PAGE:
Wednesday, September 02, 2015
With Jeb "Jebbie" Bush in the basement in recent polling results and The Donald still riding high, the coronation of Jebbie anticipated by the so-called GOP establishment and most of all the Bush family is in serious question. Oodles of money has not translated into high polling results and Jebbie and his sycophants, despite outward calm, must be in panic. Hence Jebbie's decision to attack Donald Trump. The prospect of the coming fight has great entertainment value for those disgusted with what the GOP has become. At the same time, given the pervasive insanity of the GOP base, Bush is taking a huge risk. An article in the Washington Post looks at the coming spectacle. Here are highlights:
Jeb Bush went on the offensive Tuesday against GOP presidential front-runner and frequent antagonist Donald Trump, releasing an attack video portraying the mogul as a closet liberal and signaling that he will attempt to bring Trump down in coming weeks.
“He attacks me every day. He attacks me every day with barbarities,” Bush said in Spanish in response to questions from reporters at a Presbyterian school here. “They’re not true. What we did today was to put out in his words to show that he’s not conservative.”
But in fully embracing a fight against Trump, Bush is embarking on a risky strategy that could further fuel Trump’s unexpected rise and complicate his own path to the nomination. Allies of the former Florida governor insist that he had no choice but to adopt a more aggressive posture, elevating his feud with Trump to the marquee contest in the GOP primary contest.
Republicans said the dilemma for Bush is obvious. If he hangs back, voters may conclude he is weak. If he attacks, he engages a candidate who has proved to be an effective counterpuncher.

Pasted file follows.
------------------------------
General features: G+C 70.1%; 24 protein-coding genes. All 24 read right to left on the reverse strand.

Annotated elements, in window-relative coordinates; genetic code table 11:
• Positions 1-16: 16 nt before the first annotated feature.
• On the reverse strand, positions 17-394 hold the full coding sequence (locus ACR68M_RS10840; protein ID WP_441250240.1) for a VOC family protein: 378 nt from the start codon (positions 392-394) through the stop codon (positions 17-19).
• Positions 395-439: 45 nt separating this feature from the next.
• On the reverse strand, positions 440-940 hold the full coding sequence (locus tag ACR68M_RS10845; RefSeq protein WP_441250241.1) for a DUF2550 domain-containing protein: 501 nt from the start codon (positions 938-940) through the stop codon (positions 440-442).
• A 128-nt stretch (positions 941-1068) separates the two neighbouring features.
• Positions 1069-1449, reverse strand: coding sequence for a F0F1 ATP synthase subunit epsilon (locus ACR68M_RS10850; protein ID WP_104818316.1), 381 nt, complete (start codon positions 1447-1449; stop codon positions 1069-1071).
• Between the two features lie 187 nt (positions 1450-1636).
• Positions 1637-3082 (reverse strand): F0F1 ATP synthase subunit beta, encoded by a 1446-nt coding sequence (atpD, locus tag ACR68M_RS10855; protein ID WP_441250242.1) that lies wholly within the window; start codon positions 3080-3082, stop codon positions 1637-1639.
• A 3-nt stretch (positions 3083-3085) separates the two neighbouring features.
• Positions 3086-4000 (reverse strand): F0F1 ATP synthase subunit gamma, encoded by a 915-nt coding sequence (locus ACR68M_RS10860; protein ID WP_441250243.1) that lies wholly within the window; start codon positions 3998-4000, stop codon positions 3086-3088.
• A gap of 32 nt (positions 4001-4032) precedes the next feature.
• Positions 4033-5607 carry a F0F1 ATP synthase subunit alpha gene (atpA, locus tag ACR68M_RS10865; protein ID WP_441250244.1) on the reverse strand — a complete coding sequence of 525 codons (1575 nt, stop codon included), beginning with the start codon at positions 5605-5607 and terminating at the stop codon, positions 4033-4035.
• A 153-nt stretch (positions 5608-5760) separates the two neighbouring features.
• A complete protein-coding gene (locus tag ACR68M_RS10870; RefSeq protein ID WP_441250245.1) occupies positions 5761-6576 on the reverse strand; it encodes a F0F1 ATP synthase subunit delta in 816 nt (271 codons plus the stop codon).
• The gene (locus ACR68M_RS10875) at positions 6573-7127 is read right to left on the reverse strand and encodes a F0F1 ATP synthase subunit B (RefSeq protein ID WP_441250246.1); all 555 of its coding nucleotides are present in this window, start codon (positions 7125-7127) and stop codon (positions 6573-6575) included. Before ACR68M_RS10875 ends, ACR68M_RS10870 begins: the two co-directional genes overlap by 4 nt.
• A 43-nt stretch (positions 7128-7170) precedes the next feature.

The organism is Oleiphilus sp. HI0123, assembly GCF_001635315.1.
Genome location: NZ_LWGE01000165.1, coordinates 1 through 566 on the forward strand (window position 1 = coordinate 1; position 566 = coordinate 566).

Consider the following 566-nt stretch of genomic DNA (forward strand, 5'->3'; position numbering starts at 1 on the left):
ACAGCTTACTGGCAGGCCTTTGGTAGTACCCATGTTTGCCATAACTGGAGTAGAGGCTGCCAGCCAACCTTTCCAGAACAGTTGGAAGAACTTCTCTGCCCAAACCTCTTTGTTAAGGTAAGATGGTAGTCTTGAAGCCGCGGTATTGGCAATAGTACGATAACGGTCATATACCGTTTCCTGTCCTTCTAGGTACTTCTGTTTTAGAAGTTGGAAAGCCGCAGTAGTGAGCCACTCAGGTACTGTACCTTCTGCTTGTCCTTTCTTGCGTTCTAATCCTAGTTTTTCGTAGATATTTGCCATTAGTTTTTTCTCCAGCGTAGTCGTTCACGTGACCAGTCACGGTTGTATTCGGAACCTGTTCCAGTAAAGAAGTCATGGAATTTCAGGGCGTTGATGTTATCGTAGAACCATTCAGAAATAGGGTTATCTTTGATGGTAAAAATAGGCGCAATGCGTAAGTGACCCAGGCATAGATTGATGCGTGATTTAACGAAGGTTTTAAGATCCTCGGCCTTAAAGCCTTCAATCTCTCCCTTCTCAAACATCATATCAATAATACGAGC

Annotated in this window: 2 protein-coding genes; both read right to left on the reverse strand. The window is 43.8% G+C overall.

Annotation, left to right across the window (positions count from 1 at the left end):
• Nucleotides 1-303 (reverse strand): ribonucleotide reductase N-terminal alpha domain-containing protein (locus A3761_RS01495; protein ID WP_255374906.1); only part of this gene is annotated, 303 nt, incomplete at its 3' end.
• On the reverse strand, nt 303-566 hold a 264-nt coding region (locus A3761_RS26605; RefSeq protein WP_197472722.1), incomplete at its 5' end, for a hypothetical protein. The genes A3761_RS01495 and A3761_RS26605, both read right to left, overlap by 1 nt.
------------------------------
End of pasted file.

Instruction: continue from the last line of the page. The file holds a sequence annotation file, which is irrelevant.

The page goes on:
The escalation came after Trump released an aggressive video Monday that flashed mug shots of men charged with or convicted of murder as Bush’s comments that undocumented immigrants enter the United States as “an act of love” played in the background.
The video Bush released Tuesday strings together clips from past interviews of Trump praising Democratic front-runner Hillary Rodham Clinton and voicing support for abortion rights, tax increases for wealthy Americans and the 2009 economic stimulus program.
Some Republicans are skeptical that Bush’s issue-based strikes will undercut Trump’s appeal, which is based less on ideology than on broad anger about the direction of the nation. “We have reached a moment where conservatism isn’t defined by issues anymore for a big percentage of the country,” said Steve Schmidt, a senior adviser to Sen. John McCain (R-Ariz.) in the 2008 presidential campaign.
“Yet another weak hit by a candidate with a failing campaign,” Trump tweeted Tuesday. “Will Jeb sink as low in the polls as the others who have gone after me?”
“We’ve gotten out our popcorn. It’s wonderful,” said a strategist for a rival campaign, who spoke on the condition of anonymity to discuss the matter frankly. “I don’t think it’ll work.”
Bush’s focus on Trump is partly a response to donors who have been clamoring for a more aggressive posture. Once Bush began his first, hesitant criticism of Trump two weeks ago in New Hampshire, several surrogates and donors suggested it was long overdue.
Bush, running against a deep and well-funded field, has not received the level of support that Romney had. Romney also never had to contend with a rival quite like Trump, who has upended conventional thinking about modern campaigns.
“Trump is completely, absolutely and utterly in command of the political battle space,” Schmidt said. “He is controlling the entire tone and tenor of the campaign.”
Listen to conservative talk radio or read the works of "conservative" pundits and the spittle flies as they attack the proposed Iran nuclear agreement and depict Iran as the number one purveyor of Islamic terrorism. They all conveniently ignore the reality that it wasn't Iranians who perpetrated the 9-11 attacks on America. No, that attack was undertaken by Saudi Arabians and despite this fact the always incompetent George W. Bush allowed plane loads of Saudi's to leave America even as all other air traffic was grounded. A column in the New York Times looks at the GOP's obsession with Iran and the conscious effort to ignore the reality that when it comes to sponsoring Islamic extremism, it is America's alleged ally, Saudi Arabia that is the largest backer of terrorism and Islamic extremism. Why? In my view, one word: oil. Here are column highlights: